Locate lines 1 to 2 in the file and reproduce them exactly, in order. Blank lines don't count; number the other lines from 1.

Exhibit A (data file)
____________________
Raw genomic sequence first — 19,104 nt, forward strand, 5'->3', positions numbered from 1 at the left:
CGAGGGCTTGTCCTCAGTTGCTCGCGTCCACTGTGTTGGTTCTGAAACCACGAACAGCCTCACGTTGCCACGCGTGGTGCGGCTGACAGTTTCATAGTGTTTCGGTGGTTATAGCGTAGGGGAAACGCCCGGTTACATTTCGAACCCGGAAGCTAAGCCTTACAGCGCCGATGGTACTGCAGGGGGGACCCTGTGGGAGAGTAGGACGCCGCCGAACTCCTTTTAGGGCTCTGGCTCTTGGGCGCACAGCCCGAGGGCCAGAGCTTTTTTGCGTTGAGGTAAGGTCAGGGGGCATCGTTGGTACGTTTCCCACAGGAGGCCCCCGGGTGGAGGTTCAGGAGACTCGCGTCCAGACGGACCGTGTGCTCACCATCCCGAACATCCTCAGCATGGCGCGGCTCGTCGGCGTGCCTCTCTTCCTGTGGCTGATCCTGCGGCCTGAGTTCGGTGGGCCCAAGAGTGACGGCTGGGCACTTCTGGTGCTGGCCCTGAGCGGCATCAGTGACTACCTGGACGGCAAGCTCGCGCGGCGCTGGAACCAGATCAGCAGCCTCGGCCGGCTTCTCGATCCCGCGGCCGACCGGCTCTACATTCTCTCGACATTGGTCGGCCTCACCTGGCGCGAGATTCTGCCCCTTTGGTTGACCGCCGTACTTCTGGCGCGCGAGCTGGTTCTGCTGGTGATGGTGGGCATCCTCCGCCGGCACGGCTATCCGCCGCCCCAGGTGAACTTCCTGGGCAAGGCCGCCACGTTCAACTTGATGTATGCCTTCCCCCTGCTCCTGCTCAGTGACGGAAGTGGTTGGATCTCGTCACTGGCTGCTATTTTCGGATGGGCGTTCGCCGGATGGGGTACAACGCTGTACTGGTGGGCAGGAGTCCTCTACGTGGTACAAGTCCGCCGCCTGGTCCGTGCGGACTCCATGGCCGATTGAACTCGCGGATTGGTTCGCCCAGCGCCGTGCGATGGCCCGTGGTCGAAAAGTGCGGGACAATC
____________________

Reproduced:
Raw genomic sequence first — 19,104 nt, forward strand, 5'->3', positions numbered from 1 at the left:
CGAGGGCTTGTCCTCAGTTGCTCGCGTCCACTGTGTTGGTTCTGAAACCACGAACAGCCTCACGTTGCCACGCGTGGTGCGGCTGACAGTTTCATAGTGTTTCGGTGGTTATAGCGTAGGGGAAACGCCCGGTTACATTTCGAACCCGGAAGCTAAGCCTTACAGCGCCGATGGTACTGCAGGGGGGACCCTGTGGGAGAGTAGGACGCCGCCGAACTCCTTTTAGGGCTCTGGCTCTTGGGCGCACAGCCCGAGGGCCAGAGCTTTTTTGCGTTGAGGTAAGGTCAGGGGGCATCGTTGGTACGTTTCCCACAGGAGGCCCCCGGGTGGAGGTTCAGGAGACTCGCGTCCAGACGGACCGTGTGCTCACCATCCCGAACATCCTCAGCATGGCGCGGCTCGTCGGCGTGCCTCTCTTCCTGTGGCTGATCCTGCGGCCTGAGTTCGGTGGGCCCAAGAGTGACGGCTGGGCACTTCTGGTGCTGGCCCTGAGCGGCATCAGTGACTACCTGGACGGCAAGCTCGCGCGGCGCTGGAACCAGATCAGCAGCCTCGGCCGGCTTCTCGATCCCGCGGCCGACCGGCTCTACATTCTCTCGACATTGGTCGGCCTCACCTGGCGCGAGATTCTGCCCCTTTGGTTGACCGCCGTACTTCTGGCGCGCGAGCTGGTTCTGCTGGTGATGGTGGGCATCCTCCGCCGGCACGGCTATCCGCCGCCCCAGGTGAACTTCCTGGGCAAGGCCGCCACGTTCAACTTGATGTATGCCTTCCCCCTGCTCCTGCTCAGTGACGGAAGTGGTTGGATCTCGTCACTGGCTGCTATTTTCGGATGGGCGTTCGCCGGATGGGGTACAACGCTGTACTGGTGGGCAGGAGTCCTCTACGTGGTACAAGTCCGCCGCCTGGTCCGTGCGGACTCCATGGCCGATTGAACTCGCGGATTGGTTCGCCCAGCGCCGTGCGATGGCCCGTGGTCGAAAAGTGCGGGACAATC